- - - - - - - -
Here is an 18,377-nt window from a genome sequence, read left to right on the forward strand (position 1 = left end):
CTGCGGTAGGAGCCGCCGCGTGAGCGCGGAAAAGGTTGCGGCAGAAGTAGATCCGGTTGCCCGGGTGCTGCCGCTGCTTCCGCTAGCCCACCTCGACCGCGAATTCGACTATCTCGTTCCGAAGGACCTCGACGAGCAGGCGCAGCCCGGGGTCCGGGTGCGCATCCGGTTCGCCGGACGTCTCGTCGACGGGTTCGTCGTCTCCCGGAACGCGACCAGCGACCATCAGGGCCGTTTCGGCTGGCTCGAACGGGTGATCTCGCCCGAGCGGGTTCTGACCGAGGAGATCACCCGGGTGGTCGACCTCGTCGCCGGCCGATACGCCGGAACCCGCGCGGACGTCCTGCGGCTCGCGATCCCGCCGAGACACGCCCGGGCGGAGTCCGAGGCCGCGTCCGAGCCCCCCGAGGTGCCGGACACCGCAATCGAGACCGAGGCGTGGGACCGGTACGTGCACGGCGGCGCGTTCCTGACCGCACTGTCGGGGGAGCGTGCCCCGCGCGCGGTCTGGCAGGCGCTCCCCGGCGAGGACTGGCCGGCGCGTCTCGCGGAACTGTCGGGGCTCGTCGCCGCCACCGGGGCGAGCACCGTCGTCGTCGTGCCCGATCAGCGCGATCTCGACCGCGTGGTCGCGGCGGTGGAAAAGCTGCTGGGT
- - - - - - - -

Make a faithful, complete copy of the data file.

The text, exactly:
Here is an 18,377-nt window from a genome sequence, read left to right on the forward strand (position 1 = left end):
CTGCGGTAGGAGCCGCCGCGTGAGCGCGGAAAAGGTTGCGGCAGAAGTAGATCCGGTTGCCCGGGTGCTGCCGCTGCTTCCGCTAGCCCACCTCGACCGCGAATTCGACTATCTCGTTCCGAAGGACCTCGACGAGCAGGCGCAGCCCGGGGTCCGGGTGCGCATCCGGTTCGCCGGACGTCTCGTCGACGGGTTCGTCGTCTCCCGGAACGCGACCAGCGACCATCAGGGCCGTTTCGGCTGGCTCGAACGGGTGATCTCGCCCGAGCGGGTTCTGACCGAGGAGATCACCCGGGTGGTCGACCTCGTCGCCGGCCGATACGCCGGAACCCGCGCGGACGTCCTGCGGCTCGCGATCCCGCCGAGACACGCCCGGGCGGAGTCCGAGGCCGCGTCCGAGCCCCCCGAGGTGCCGGACACCGCAATCGAGACCGAGGCGTGGGACCGGTACGTGCACGGCGGCGCGTTCCTGACCGCACTGTCGGGGGAGCGTGCCCCGCGCGCGGTCTGGCAGGCGCTCCCCGGCGAGGACTGGCCGGCGCGTCTCGCGGAACTGTCGGGGCTCGTCGCCGCCACCGGGGCGAGCACCGTCGTCGTCGTGCCCGATCAGCGCGATCTCGACCGCGTGGTCGCGGCGGTGGAAAAGCTGCTGGGT